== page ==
India is often described as a sensory overload, with just so much to see, smell, hear, taste and feel – most of it foreign to non-Indians. The same can be said of Little India in Singapore. And Tekka Centre, where the Little India district starts off on Serangoon Road, is where everything about Little India comes together in one place.
“Tek ka” means “foot of bamboo” in the Chinese Hokkien dialect, in reference to the bamboo groves growing in the area many moons ago. The area has long been known by this Hokkien name.
When the centre was built in 1981/82, it was christened using the Mandarin version of “Tek ka”, which in Chinese-English phonetics (“pinyin”) is “Zhu jiao”. The government at the time was trying to discourage use of the many Chinese dialects in Singapore in favour of Mandarin, also known as Standard Chinese, the intent being to unify the diverse Chinese dialect groups in the country.
The name “Zhujiao Centre” doesn’t quite roll off the tongue however and many people struggled with the complex consonant. In 2000 the authorities relented and changed the centre’s name to “Tekka Centre”, much to the relief of the older Chinese folks who had always called it that anyway.
I also have a sneaking suspicion that the name change might be due to people misinterpreting what “Zhu Jiao” means. Without the benefit of Chinese intonation, “Zhu Jiao” in English sounds the same as the words for “pig’s feet”, and I have heard people mistakenly translate it to Chinese as such even. No wonder the unfortunate name got changed.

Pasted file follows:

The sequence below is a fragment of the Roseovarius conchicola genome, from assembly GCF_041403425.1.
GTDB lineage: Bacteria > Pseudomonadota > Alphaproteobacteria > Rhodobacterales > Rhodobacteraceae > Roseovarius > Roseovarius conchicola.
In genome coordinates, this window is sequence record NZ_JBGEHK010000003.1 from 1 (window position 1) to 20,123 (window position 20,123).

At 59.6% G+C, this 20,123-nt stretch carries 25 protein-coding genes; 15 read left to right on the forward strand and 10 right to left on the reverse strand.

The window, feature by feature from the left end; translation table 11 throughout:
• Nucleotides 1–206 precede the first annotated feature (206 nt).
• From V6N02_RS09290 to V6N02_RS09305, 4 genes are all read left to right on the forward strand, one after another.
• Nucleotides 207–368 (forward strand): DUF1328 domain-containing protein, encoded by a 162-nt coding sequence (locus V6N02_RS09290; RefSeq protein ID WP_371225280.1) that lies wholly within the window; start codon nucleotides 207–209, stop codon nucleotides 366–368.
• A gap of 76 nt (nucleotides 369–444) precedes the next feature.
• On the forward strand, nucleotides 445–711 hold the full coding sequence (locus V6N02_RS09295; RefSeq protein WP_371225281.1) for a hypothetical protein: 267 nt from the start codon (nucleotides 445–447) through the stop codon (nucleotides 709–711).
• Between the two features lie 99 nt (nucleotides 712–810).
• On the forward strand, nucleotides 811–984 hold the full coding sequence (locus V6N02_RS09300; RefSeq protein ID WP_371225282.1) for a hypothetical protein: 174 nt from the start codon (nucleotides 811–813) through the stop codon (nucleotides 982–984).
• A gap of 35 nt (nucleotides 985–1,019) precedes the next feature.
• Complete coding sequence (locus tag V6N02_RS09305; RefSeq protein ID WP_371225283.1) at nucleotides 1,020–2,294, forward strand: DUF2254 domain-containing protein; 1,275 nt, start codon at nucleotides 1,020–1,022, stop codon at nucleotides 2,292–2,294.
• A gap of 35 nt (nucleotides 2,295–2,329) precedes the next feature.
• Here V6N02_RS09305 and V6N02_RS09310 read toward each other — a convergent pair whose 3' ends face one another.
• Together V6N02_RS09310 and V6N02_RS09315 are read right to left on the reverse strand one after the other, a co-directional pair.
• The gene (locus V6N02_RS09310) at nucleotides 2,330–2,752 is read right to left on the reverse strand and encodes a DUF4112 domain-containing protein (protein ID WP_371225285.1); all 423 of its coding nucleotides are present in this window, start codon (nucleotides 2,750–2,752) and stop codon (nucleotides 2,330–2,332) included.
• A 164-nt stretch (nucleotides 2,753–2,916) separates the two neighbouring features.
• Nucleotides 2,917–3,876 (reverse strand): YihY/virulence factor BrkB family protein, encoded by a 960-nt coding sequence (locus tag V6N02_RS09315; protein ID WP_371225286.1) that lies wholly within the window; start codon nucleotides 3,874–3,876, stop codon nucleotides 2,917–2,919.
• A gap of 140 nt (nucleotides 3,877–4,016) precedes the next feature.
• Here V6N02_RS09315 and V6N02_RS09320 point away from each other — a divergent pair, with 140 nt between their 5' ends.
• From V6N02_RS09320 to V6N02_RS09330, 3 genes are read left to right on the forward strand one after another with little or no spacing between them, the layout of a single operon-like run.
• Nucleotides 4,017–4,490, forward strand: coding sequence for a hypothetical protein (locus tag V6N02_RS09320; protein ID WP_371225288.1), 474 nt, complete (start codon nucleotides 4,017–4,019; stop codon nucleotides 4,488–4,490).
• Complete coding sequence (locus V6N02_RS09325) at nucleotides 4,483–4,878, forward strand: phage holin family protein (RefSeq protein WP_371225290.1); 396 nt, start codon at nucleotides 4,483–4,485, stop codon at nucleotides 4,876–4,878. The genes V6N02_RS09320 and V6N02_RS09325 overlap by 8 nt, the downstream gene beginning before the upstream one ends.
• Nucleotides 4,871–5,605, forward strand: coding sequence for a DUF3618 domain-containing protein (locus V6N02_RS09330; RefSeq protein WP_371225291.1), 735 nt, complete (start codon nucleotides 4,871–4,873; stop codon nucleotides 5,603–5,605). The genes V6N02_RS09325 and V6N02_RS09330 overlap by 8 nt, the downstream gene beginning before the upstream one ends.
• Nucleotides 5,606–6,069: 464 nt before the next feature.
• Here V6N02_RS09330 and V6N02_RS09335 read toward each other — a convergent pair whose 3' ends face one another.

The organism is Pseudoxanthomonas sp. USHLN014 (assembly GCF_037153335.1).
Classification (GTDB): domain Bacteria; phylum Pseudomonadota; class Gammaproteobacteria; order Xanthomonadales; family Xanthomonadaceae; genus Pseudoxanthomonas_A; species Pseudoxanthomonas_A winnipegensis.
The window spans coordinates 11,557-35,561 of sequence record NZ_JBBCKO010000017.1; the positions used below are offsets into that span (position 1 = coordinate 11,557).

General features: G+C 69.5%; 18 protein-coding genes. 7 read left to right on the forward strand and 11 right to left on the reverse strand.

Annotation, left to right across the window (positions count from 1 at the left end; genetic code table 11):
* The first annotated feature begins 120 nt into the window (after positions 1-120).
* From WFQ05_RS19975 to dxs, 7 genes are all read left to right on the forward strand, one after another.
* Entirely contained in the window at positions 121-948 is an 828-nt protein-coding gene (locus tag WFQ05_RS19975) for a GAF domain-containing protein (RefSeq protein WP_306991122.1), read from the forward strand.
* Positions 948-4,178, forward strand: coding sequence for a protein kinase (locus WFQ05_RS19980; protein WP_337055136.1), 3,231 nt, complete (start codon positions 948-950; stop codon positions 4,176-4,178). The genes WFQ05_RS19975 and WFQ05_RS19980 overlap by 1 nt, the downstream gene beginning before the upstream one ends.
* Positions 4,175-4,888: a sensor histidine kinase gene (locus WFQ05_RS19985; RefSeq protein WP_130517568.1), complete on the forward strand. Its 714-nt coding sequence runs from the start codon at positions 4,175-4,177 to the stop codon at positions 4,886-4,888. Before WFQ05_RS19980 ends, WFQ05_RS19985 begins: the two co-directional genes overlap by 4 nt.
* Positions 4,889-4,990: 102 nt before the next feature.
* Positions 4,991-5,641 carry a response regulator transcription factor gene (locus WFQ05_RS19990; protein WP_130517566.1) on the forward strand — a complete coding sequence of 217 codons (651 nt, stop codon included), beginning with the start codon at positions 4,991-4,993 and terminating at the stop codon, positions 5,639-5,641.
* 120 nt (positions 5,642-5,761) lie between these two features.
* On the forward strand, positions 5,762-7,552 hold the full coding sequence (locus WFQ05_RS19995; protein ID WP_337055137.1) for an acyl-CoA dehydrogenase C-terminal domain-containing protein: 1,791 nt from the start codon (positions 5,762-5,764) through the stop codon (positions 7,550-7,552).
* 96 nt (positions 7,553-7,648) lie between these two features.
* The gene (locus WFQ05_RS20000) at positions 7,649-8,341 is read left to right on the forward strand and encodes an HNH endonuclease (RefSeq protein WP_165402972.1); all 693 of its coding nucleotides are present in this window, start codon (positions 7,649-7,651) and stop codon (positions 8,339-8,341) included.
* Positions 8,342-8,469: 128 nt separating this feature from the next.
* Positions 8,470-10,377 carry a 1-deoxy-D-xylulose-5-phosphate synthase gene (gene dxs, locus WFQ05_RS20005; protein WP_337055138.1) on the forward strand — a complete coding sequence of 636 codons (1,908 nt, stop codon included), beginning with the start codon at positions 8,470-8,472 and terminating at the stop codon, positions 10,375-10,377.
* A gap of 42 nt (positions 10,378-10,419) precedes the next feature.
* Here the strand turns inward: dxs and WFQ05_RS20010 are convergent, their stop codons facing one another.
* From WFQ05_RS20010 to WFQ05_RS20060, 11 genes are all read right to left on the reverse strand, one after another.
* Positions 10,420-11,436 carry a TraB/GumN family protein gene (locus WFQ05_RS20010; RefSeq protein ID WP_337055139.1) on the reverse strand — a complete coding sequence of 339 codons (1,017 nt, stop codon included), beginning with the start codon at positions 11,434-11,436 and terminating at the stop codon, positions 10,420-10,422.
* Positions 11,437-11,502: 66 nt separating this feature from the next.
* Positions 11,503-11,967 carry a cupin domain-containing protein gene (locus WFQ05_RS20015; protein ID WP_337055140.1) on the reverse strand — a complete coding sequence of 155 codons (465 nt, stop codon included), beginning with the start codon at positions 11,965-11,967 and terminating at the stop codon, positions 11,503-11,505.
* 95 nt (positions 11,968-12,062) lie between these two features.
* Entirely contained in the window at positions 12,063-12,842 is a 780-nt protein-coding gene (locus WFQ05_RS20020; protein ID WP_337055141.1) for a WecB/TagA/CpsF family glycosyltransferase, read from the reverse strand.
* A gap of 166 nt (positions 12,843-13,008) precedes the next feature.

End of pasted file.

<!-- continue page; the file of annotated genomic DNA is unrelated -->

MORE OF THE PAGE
The nondescript looking building houses a wet market and food centre on the 1st floor, and on the 2nd floor a whole array of Indian clothing shops as well as tailors, shoe and accessory shops, plus a mish mash of other shops such as haberdasheries (shops that sell all kinds of sewing paraphernalia), antique shops, home wares, toys and what have you. Lining the outside of the centre on the ground level are some goldsmith and jewellery shops (South Asians are big on gold), Indian grocers and other shops.
Take note of the opening times of each area. Also, try to avoid visiting on Saturday evenings, Sunday of public holidays – see notes below.
Singapore’s largest wet market, Tekka market offers an amazing variety of fresh and dry produce. There are 284 stalls in all, organised according to their wares. You’ll find the freshest produce here and often at lower prices or at least at better value than in the supermarkets. You can buy hard to find produce such as fresh grated coconut, banana leaves, betel nut leaves and the buah keluak nut, as well as more exotic seafood such as whole baby shark. “Chia’s Vegetables” is well known for selling “western” produce.
Many restaurant chefs shop here too. I managed to get all that I needed for my dinner of salmon with pesto and an arugula and avocado salad. The pine nuts weren’t cheap (S$5 for 100g) but still cost a less than at a supermarket. The best part is that the market is open till late afternoon, unlike most wet markets in Singapore which wind down by about noon time.
As a word of caution, the wet market tends to be, well wet and sloshy. Also, the smells from the butchers (lots of mutton here) and fishmongers can be overwhelming (vegetarians: Stay far away from the meats section!). A consolation is that all meats in Singapore are required by law to be stored in refrigerated cases, unlike in many wet markets in Asia.